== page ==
Patriarch Kirill’s comments came at a farewell meeting between the two men which was reported by Interfax, the Russian news wire.
Archbishop Mennini oversaw a growing rapprochement between the Russian Orthodox Church and the Vatican as well as improved relations with the Kremlin. He supervised the return of the icon of the Mother of God Kazan to Moscow, a gift by Pope John Paul II in 2004.
Although the Vatican has had partial diplomatic relations with Russia since the 1990s, Archbishop Mennini was widely held responsible for President Dmitry Medvedev’s 2009 visit to the Vatican during which he promised to improve ties. Last year, Moscow and the Vatican established full diplomatic relations.
At his farewell Mass in Moscow last week, Archbishop Mennini told Russian Catholics: “With perestroika, the Catholic Church, like the Orthodox Church, came out of a long period of trials and persecution.
“Now these problems are slowly finding a solution, and Catholics feel increasingly part of the country. This comes with a gradual opening to cooperation and dialogue at the social and Church levels.”
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Benedict XVI The Spiritual Masters two new beautifully illustrated hardback volumes Pope Benedict’s talks on 25 key Catholic writers from the first millennium and from medieval times
Leading exorcist warns parents of growth in ‘demonic’ websites
BY SIMON CALDWELL
A PROMINENT American exorcist has blamed the internet for rising numbers of young people who say they are possessed by the Devil. Websites dedicated to the occult, witchcraft, Tarot cards, psychics and séances were increasingly exposing young people to demonic influences, said Fr Gary Thomas.
The priest, whose story has just been made into a major Hollywood film starring
Welsh actor Sir Anthony Hopkins, said that pornography and drug abuse were also “doorways” to harassment by evil spirits.
He said there were “no statistics” on how many people might be possessed but said there was a definite increase.
“What I can tell you is that there are more and more Catholics involved in idolatrous and pagan practices,” he said. “That’s really why there’s more demonic activity. There’s the absence of God in the lives of a lot of people.” He added: “A lot of parents today have no critical eye of faith with which to even recognise the dangers their children are in. A lot of this is going on with the internet. There are lots and lots of demonic websites.”
Speaking to the Catholic World Report magazine he continued: “A demon doesn’t show up. He has to be invited in ... The involvement in pagan, satanic, or occult practices are the classical ways.
“Pornography is a doorway. But addictions of any kind can be – not are, but can be – a doorway, but it’s coupled with other things. For instance, drug use alone isn’t going to invite the demonic in, but coupled with the occult it could.”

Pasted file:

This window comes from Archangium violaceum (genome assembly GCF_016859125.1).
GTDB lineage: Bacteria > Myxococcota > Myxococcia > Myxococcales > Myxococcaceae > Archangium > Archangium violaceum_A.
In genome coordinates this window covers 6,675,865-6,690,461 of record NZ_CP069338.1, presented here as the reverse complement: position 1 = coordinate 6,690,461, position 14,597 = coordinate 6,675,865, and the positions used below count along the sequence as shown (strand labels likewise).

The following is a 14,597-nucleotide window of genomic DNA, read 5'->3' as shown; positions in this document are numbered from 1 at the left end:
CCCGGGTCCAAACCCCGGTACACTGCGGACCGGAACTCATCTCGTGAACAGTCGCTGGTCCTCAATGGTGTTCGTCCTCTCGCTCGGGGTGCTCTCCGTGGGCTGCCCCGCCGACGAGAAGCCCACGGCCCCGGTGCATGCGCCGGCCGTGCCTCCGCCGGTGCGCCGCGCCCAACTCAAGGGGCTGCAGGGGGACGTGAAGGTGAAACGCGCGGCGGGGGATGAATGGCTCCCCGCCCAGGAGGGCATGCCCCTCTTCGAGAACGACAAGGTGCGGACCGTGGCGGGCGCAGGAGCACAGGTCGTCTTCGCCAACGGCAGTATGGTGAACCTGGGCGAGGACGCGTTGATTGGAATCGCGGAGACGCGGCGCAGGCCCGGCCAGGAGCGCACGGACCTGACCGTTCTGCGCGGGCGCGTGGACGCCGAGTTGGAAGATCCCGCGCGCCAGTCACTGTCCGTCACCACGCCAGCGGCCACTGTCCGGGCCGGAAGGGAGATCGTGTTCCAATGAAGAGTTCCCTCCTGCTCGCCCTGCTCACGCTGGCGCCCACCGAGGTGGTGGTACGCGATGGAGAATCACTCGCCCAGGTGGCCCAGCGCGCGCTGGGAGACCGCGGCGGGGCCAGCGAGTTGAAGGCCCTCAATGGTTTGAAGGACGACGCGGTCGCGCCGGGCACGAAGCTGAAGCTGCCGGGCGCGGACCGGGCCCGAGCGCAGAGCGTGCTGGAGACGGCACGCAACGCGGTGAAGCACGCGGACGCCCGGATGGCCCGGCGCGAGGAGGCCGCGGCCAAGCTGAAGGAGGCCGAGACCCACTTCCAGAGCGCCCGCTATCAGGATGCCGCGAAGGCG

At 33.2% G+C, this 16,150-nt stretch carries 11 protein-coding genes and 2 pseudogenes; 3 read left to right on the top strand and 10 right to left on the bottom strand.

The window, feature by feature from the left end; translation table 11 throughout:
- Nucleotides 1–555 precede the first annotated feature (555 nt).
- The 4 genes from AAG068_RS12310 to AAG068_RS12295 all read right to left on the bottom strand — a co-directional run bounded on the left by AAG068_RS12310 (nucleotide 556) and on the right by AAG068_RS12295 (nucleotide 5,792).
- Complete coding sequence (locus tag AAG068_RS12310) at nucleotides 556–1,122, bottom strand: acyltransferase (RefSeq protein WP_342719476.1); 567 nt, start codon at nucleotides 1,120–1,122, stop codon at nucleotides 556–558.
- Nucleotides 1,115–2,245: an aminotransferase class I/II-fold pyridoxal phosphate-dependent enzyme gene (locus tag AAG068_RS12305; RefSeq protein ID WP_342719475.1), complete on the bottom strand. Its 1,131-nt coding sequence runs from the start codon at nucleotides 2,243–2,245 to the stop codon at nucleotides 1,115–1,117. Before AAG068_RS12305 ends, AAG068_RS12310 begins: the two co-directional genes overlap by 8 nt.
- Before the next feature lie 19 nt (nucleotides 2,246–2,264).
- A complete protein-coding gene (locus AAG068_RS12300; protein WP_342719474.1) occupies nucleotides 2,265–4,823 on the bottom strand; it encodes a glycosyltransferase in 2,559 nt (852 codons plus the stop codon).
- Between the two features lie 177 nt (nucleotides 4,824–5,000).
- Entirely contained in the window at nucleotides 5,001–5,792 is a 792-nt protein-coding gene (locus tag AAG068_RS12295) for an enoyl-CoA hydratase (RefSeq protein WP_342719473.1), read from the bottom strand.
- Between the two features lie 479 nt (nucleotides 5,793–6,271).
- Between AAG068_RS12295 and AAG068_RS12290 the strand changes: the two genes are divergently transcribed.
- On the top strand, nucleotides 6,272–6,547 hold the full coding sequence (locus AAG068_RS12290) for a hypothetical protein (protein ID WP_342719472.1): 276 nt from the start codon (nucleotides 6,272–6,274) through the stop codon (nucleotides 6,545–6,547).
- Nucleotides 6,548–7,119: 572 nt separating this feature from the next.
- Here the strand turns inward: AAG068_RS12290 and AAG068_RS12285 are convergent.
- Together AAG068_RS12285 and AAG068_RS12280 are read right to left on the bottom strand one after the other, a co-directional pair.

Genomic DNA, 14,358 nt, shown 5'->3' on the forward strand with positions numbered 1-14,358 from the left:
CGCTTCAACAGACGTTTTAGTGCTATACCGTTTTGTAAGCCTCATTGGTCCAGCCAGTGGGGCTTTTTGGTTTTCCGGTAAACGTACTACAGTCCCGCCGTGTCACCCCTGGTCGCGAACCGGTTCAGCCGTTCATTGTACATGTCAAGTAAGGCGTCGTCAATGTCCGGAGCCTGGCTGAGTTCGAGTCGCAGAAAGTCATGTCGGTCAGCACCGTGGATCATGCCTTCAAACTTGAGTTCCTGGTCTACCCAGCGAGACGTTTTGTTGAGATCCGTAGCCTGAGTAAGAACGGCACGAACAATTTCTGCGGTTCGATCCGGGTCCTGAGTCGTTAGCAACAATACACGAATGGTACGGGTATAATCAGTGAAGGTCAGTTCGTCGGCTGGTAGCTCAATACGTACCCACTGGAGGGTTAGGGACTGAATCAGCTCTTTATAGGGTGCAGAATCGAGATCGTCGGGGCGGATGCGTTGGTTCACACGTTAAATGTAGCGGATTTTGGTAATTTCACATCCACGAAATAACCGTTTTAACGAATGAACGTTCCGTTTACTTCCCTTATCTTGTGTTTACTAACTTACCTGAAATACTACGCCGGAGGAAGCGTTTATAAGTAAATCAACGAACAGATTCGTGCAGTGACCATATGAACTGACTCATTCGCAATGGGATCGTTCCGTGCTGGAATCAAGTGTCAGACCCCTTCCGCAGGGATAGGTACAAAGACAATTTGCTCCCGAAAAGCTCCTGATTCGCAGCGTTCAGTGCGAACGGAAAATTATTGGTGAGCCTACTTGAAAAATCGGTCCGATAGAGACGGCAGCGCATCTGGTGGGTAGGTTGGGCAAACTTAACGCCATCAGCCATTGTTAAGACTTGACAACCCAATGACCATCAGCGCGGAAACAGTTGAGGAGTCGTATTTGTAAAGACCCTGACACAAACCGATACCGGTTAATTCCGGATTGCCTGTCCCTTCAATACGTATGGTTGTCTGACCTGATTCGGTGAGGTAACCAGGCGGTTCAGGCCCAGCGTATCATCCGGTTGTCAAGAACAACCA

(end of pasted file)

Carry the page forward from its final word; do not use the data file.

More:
Fr Thomas, of San José diocese in California, is emerging as the most famous exorcist in America after the story of his ministry was turned into a film called The Rite, which will be released in Britain on February 25.
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Maltese ‘visionary’ causes stir at Vatican
British actor stars as founder of Opus Dei
BY STAFF REPORTER
A MALTESE “visionary” interrupted the Pope’s general audience last week.
Angelik Caruana and another Maltese man were stopped by Vatican security guards after they appeared to be jumping over the security barriers.
The men were questioned by the guards and then allowed to remain.
Fr Federico Lombardi, the Vatican spokesman, later clarified that the two men were good people who were no threat to the Pope.
He said: “There were two people who raised their voice and wanted to give a letter to the Pope containing devotional messages. That’s all.”
The Jesuit spokesman added: “People close to the barriers at times get on the chair so they appear taller but this doesn’t mean they want to jump over.”
Mr Caruana claims to receive messages from the Virgin Mary.
BY STAFF REPORTER
A FILM focusing on the life of Opus Dei founder St Josemaría Escrivá will be released in May.
There Be Dragons features young British actor Charlie Cox as the saint and American actor Wes Bentley as his childhood friend Manolo. It is told from the point of view of Manolo’s son, Robert, in present-day London, who discovers that his father was a friend of the Spanish priest and attended the same seminary. But while Josemaría goes on to dedicate his life to the faith Manolo becomes a Repub-
lican guerilla during the Spanish Civil War, and the film deals with the subjects of betrayal,
love, hatred and forgiveness.
Director Roland Joffé is best known for The Mission, the Oscar-winning story of Jesuit missionaries in 18th-century South America.
DON’T MISS: BENEDICT XVI: A COUNTRY BOY AT HEART PAGE 9